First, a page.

6. After weeks of denying your body of carbohydrates and dairy, you’ll find yourself in a state of wondrous lucidity, one that usually can’t be obtained without the use of prescription drugs. You’ll move beyond the mundane musings of the meaning of life and start to ponder the profound questions of the universe, like, where do ravens go to pee?
7. Hair must weigh something. Wax. Everything. I fell to pieces after getting my armpits and bikini area done. I told her it hurt too much to get my entire legs done and put an end to the brutality. She informed me that it wouldn’t hurt so much if I got it done more than once every decade. To each their own. I limped out of there, went home, drew a long bath and proceeded to shave through the hedges on my legs. In hindsight, a deforestation permit may have been required. Here’s a friendly reminder, free of charge. Rinse the tub immediately after you’ve finished, mostly to avoid the following remark from your spouse: “Holy crap! Did someone pelt a monkey in here?” You can’t put a price on this type of positive reinforcement.
In the final days before the weigh-in, I was getting desperate. I had lost 25 pounds in total and knew I needed to shave off the final five. My brother was living the life of a monk, subsisting on nuts and berries (and no doubt wearing hemp sandals to prove a point) while I was in a state of binge-to-take- away-the-fear panic. Just prior to lowering myself into a bathtub of piranhas so they could feast on my midsection, I decided to do a little research on the Internet. I posed the question, “How do I lose five pounds in three days?” The responses were rivetting and the top two suggestions went as follows:remove non-vital organsand seek psychiatric help.Apparently good reason is subjective.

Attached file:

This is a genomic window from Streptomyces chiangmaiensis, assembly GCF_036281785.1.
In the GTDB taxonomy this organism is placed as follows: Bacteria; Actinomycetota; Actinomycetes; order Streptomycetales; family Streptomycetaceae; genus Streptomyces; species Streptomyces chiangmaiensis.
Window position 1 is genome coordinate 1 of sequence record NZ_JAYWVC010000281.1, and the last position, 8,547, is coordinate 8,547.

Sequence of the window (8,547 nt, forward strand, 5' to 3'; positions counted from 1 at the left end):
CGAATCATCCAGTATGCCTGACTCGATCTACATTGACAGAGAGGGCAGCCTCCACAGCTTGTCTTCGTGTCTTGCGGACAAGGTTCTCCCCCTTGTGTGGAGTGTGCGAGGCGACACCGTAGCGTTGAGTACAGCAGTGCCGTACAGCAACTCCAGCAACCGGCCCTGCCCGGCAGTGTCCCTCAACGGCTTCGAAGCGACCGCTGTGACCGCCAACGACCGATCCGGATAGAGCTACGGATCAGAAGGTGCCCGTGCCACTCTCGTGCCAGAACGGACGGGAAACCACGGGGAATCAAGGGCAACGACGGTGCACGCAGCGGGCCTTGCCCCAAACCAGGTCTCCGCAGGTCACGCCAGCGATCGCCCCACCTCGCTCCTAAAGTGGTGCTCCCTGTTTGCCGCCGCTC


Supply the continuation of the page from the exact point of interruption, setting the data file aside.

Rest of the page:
In the end, I lost 26 pounds and my brother lost 29. As I started to write out the cheque for $300, he told me to make it payable to my children, and asked that I tuck it safely away for their future educational needs. I wept. He thought it was as a result of his magnanimous act of kindness. In reality, it was because I could have binged on fast food in those final days, all in the name of financial security for my offspring.
Moral of the story? If you decide to embark on a similar journey, and you’re betting against a man, then base the financial rewards on percentage of body weight lost. I would have cream-corned him. Not only did he beat me, he’s also smarter and a touch nicer than me, too. As I’m certain you’re already questioning my level of shallowness, I won’t tell you which one hurt the most.
JanitaVandeVeldegrewuponafarmnear Mariapolis,Man.Sheholdsabachelorof sciencedegreeinagriculturaleconomics fromtheUniversityofManitoba.Shelivesin Regina,Sask.,withherhusbandRoddyand theirchildrenJackandIsla.Herfirstnovel, PostcardsNeverWritten,wastherecipient oftheSaskatchewanReader’sChoiceAward andalsolistedbyCBCasoneofthetopfunny booksin2009.Formoreinformation,ortoorder herbook,visitherwebsiteat www.janita.ca